Everyone’s panties are in a twist about how Chanel sent models down the runway last week in French manicures. (French! Manicures! I kid you not.)
But we’re going to get to that (obviously controversial) subject matter in just a moment, because first I want to talk about the makeup and the hair. I think we can at least all agree that it’s an improvement upon the bedazzled brows Chanel did for fall 2012. Remember those? Now they were scary.
And yet, there was a point to them still. A super exaggerated point, but it was a clear case of beauty foreshadowing. What Chanel was trying to tell us was that brows are getting stronger and bolder and straighter, which… AHEM… was exactly what I said in this recent post. See? It’s like reading the beauty tea leaves.
Now, listen up: the tea leaves this time around (for makeup) are saying it’s all about the eyeshadow. And specifically colour (silver), texture (high-shine) and placement (all the way around the eyes and up to the brows).
Go on, have another look:
Apparently this was inspired by Karl Lagerfeld’s FLOOR. Yeah. I presume it’s silver and shiny, because those were the keywords transmitted to creative director of makeup Peter Philips (a.k.a. Prophet Pete). Then, as per usual, he goes on to translate Karl-speak into something incredible and amazing and totally trendsetting.
I like this better than the blue eye makeup trend, don’t you?
Also: if you caught a glimpse of the Chanel fall/winter couture look, then this makeup will be sort of familiar—although this time it’s waaay amped up on the shine.
Of course, it’s achieved via a new Illusion d’Ombre shade—those wonderful long-wearing cream shadows in a pot—called Platine Précieux. (Not out until March 2013, I’m afraid.) But before that was applied, Pete did three coats (!!) of Inimitable Waterproof Mascara in Black, and traced quite a heavy line with the Stylo Yeux Waterproof in Ebène. The inner rims got enhanced with Le Crayon Khol in Graphite.
On the skin, no blush (taking a cue from these designers?), just Vitalumiere foundation and the tiniest bit of powder on the T-zone… because that shine thing was supposed to apply to skin as well. The lips, too: they’re glossed up with Levres Scintillantes in Plaisir on top of Rouge Allure in Gracile.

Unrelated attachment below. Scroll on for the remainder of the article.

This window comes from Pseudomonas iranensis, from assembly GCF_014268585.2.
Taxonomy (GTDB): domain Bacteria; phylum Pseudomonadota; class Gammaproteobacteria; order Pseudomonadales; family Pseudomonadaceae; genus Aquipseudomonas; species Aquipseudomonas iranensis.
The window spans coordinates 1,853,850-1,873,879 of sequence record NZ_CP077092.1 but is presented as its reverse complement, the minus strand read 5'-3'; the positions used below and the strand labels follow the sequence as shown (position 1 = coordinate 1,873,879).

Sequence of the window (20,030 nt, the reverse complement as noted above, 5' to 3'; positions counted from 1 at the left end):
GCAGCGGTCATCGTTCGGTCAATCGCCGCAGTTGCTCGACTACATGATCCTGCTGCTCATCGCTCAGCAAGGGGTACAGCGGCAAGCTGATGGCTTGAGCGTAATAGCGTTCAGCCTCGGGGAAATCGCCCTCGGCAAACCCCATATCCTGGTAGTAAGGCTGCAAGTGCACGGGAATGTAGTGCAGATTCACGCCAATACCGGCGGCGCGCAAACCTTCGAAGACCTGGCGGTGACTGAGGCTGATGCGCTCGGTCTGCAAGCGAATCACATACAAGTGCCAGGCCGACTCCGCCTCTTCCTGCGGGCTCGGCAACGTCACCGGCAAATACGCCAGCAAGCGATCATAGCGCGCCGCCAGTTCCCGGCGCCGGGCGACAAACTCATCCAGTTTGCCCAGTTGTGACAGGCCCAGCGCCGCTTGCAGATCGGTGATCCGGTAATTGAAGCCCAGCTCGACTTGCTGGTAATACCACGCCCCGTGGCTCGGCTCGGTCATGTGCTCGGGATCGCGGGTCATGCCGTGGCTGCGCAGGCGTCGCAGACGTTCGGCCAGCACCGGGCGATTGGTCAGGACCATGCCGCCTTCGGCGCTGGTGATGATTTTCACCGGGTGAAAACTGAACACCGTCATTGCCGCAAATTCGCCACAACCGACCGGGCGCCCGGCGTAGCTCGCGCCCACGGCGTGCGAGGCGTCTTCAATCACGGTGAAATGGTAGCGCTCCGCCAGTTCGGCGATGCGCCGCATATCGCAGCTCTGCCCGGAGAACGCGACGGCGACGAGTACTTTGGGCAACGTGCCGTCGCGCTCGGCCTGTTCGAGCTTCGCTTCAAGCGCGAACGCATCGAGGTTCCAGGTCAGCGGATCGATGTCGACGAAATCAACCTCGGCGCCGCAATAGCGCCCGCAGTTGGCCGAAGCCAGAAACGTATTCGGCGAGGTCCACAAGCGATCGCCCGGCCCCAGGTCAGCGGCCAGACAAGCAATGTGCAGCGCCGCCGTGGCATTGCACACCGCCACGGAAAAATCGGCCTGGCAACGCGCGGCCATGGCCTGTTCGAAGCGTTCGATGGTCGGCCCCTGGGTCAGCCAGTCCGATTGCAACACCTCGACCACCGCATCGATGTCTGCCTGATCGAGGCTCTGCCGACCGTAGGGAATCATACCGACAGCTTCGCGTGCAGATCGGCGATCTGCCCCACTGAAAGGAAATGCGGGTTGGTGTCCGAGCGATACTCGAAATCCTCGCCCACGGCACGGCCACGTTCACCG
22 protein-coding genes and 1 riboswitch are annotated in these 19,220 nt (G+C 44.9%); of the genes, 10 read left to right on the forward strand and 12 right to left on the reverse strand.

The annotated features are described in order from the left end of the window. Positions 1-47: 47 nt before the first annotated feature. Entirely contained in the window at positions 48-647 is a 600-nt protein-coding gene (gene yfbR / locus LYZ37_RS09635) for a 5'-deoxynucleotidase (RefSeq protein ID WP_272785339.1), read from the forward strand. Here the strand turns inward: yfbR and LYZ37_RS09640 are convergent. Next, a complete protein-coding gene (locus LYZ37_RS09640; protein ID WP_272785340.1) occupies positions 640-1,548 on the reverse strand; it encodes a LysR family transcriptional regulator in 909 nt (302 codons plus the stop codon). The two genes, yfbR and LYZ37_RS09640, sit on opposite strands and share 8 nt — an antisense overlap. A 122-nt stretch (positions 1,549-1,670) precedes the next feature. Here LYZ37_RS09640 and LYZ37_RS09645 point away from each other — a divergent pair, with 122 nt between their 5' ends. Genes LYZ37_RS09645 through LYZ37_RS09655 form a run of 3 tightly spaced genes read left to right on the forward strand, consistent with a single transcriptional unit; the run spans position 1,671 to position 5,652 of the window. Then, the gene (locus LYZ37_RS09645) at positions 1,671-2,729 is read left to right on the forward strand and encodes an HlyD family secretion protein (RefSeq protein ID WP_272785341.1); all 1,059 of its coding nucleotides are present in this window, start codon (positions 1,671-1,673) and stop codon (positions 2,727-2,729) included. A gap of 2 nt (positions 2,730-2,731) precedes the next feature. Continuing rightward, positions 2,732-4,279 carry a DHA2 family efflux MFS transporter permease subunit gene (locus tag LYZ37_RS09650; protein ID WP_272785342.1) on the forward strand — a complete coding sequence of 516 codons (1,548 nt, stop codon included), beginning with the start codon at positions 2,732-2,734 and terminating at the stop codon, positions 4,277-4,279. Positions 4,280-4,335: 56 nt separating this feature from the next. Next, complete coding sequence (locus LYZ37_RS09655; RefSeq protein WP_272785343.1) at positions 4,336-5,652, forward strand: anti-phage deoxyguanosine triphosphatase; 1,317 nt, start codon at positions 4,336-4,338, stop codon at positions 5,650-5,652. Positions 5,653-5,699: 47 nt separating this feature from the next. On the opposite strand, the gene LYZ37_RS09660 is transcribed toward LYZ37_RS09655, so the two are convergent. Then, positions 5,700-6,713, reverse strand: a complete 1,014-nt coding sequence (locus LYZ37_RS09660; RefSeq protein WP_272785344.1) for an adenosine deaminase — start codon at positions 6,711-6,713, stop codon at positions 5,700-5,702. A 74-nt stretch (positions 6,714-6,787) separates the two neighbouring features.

(Side note: Is Chanel trying to tell us something about lipstick? It’s been what, four shows now where they’ve just done a barely there pink lip? Hmmm…)
Anyway, here’s another shot where you can really see how thick the eyeliner is:
Drama! Also check that eyeshadow placement, yo. It’s going all the way over to the nose!
The side view is also pretty interesting:
It’s certainly a commitment… but I do like how it ends in a “v” at the outer corners. Something different from that rounded Pat McGrath signature shape that’s been happening elsewhere a lot. (Here’s an example.) And certainly easier to DIY in silver versus a matte black.
Now, moving on from makeup, let’s talk hair. Let’s talk about the low bun. Let’s talk about how I do this all the time at home unintentionally when I’m looping my hair in an elastic to get it off my back. Except I don’t have pearl baubles in my elastics. (No fair!)
Anyway, don’t mind the hairnets—those are just a backstage thing—and instead focus on these loose, casual, low knots with centre-parted hair at the front:
Sam McKnight went deliberately casual (“kind of like the girls did it themselves”), which I like because it’s that dressy makeup/casual hair mix that always looks cool. Seriously, all he did to prep the hair was mist it with a texturizing spray from Frédéric Fekkai. Then he just divided the hair into three sections, and criss-crossed the outer two as if he was about to start a braid, before securing it in an elastic. To finish, the tail just got rolled up and pinned.
We could DO THIS, people!
And now we come to the most important statement of all. I present… the return of the French manicure:
Are you in shock?
I know some peeps were very, very confused and upset. For the record, I’m neither. Not to say “I told you so,” but I kind of did. A couple times, actually. Like when Topshop did its F/W ’12 show back in the spring, and they were the first brand to take the plunge with the French mani. I warned you here too.
And like I said then, it really shouldn’t come as THAT much of a surprise that the pendulum is swinging all the way over to this type of nail look. The world went so crazy over nail art and unconventional colours that the only place to go from there was to scale it all back with a completely nude nail (which incidentally is also a big look coming out of the S/S ’13 shows—that and white). It’s like a palette cleanse.
And the classic French is the most palette-cleansing nude nail of all! (Need I mention the brows again? They like to make big statements.) Seriously, only Chanel could make these kind of nails cool again. They speak, we listen.
The colours they used were Ballerina (a sheer pink) and a new shade coming out in February called Eastern Light. But you know, you probably already have the supplies at home.
Will you be embracing the French manicure?
What about this extreme eyeshadow look, or the low bun?
Do you think this is a sign that the nail art craze is waning? (And is that a good thing or a bad thing?)